Stop complaining about being young, you’re just pouring the foundation.

I had my first “real” job in 2001. Working for a company called Fineline Marketing Group. I was a designer there. It was a small 4–7 person company and we did anything and everything that our clients needed. Brochures, photography, printing, logos, websites and anything and everything in between. If we didn’t know how to do it, we figured it out. That was 15 years ago. I would drive from our duplex in the suburb of Elgin to Elk Grove Village where the job was. It was probably 10 miles, but it would take 35 minutes. I hated it. I hated feeling like a cog in a machine as I drove on the freeway with all the other sad cogs in the machine. It really made me angry honestly, I felt the anger and push back in my belly every day. I can feel it now even as I think about it. I would just think, “I wasn’t made for this, this is not what I am supposed to be doing, I wasn’t built to sit on my butt at a computer all day.” The more I said these kinds of things to myself, the more I felt them. I created a habit of discontentment. I cannot over-emphasize how much I hated going to work everyday during this time. I once even told my boss that, “I wasn’t wired this way.” I am thankful he didn’t fire me now that I look back at it.

2 things counteracted what I was going through internally though. The first is that I was naturally good at being a designer. I pushed and made what could have been thought of as bottom-of-the-barrel work into something I was proud of. I think my boss knew that. Second, I care about what other people think. Which helps me not be a jerk. Most of the time I would put on a happy face and just do the work and make the best of it. Caring what other people think helps them like you, don’t get me wrong that can be unhealthy sometimes, but also very helpful in not having your boss fire you.

I moved on from Fineline after 2 years to another agency. It was a bit bigger. Better clients and more creative work but I hated that too for a long time. I didn’t have a human coach or a mentor during this time, I figured most things out on my own through struggle and turmoil. I wish I would have relaxed some. No one told me I was building something and that doing the work and showing up every day was pouring a strong foundation. I thought I was wasting time because I couldn’t see the beautiful house that would show up one day in the future on that foundation.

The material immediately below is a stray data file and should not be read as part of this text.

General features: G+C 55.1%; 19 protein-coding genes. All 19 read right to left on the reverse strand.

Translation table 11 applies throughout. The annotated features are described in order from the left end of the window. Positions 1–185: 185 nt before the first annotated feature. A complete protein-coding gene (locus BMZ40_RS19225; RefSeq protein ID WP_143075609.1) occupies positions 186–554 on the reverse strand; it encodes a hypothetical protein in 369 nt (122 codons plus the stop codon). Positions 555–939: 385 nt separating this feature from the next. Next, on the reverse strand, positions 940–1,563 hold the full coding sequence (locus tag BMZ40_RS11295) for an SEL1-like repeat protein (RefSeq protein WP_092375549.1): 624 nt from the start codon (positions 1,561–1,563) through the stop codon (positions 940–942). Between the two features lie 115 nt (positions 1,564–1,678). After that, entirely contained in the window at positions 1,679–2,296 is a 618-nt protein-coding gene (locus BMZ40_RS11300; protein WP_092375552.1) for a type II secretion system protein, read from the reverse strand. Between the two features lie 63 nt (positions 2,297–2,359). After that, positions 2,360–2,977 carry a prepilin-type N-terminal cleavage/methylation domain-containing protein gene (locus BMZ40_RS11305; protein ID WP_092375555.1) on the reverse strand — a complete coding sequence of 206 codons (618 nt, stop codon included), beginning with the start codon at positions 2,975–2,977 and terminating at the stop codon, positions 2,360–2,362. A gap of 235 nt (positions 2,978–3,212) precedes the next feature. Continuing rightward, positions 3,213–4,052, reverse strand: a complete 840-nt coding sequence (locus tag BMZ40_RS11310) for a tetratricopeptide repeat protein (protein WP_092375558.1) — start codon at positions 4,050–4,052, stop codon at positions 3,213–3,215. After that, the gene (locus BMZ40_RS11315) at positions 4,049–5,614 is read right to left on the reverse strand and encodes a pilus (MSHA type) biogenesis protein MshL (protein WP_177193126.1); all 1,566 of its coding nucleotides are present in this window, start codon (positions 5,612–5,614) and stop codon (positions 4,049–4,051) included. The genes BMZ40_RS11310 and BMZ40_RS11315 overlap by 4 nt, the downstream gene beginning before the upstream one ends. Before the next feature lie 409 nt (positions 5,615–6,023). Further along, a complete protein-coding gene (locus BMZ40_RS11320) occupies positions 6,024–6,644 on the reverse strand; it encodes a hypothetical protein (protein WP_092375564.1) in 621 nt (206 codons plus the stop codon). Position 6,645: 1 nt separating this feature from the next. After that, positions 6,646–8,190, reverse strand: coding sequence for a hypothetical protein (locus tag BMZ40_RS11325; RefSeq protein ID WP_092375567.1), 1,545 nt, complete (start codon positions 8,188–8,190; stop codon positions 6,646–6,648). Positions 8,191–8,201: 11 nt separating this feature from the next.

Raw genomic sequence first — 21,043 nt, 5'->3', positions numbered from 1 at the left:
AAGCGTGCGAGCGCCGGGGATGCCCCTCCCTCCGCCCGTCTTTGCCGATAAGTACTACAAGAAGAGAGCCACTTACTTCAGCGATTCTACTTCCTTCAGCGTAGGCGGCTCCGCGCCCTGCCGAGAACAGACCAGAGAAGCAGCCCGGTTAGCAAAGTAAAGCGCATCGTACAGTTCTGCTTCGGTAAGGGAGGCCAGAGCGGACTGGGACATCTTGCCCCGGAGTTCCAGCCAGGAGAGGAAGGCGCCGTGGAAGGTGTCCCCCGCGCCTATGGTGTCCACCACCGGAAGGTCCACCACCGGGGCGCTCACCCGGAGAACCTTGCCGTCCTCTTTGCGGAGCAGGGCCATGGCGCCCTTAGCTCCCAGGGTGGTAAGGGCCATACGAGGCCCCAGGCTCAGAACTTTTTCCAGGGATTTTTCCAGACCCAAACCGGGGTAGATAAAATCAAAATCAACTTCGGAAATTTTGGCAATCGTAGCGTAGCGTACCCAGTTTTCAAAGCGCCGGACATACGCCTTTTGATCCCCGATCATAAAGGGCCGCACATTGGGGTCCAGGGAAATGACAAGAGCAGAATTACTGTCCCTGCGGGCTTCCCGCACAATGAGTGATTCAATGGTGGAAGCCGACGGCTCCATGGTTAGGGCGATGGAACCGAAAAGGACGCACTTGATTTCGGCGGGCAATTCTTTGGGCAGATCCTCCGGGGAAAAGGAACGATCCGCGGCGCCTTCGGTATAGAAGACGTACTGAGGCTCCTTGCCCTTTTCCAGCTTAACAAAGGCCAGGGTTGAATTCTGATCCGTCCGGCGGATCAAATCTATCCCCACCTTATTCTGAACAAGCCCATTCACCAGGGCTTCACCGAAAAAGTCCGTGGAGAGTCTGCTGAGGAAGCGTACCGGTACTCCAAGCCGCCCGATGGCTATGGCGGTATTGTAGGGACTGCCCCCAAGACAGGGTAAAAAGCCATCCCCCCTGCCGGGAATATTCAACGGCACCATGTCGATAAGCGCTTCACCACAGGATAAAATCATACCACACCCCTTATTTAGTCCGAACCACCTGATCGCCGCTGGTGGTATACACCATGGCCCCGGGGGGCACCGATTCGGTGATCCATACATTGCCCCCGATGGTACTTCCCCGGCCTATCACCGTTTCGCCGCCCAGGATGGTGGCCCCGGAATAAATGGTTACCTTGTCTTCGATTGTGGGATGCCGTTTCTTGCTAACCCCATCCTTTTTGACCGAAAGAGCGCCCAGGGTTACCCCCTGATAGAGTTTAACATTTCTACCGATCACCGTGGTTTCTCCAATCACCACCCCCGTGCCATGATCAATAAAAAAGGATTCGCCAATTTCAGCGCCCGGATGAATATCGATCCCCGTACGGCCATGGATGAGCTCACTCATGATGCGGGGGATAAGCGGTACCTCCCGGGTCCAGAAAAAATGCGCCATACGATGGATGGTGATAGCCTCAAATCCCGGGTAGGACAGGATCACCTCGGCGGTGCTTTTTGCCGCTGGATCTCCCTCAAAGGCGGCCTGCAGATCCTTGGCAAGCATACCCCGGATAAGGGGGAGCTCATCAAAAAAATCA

School and college are probably just developing the land to be ready to pour the foundation. Our first jobs then, if we are lucky, are pouring the foundation. Then we start to add things like the frame, then electricity and water, insulation, wood, drywall & plaster. It takes long time to start picking paint colors and finishes. Most of the work of the beautiful houses we see goes in the beginning. The beautiful finishing touches come in at the end but get all the credit. Those are the things people notice, but they aren’t thing thing that got the house there.

So, here we are 15 years after that first job. Time offers so much clarity. Nowadays, I get the privilege of working on huge events, large book launches, amazing apps, and websites that millions of people interact with. I have a tendency to get my hands into everything. That is partly because of who I am, but also because 15 years ago I started working, showing up everyday and doing anything and everything to get the job done. I was pouring a foundation that would be able to hold up what came in the future.

Earlier I said I didn’t have a human coach talking me through every step, that’s true, but I think I had a divine coach who put me in situations where he gave me the opportunities to learn the basics. He wanted to see how I would handle it, then he would give me the next thing and see how I handled that. I have by no means made it. He is still doing the same things now. He is always putting me in situations I am not sure I can handle, but I am going to show up and do the work. Maybe one day I’ll get to the finishing touches.

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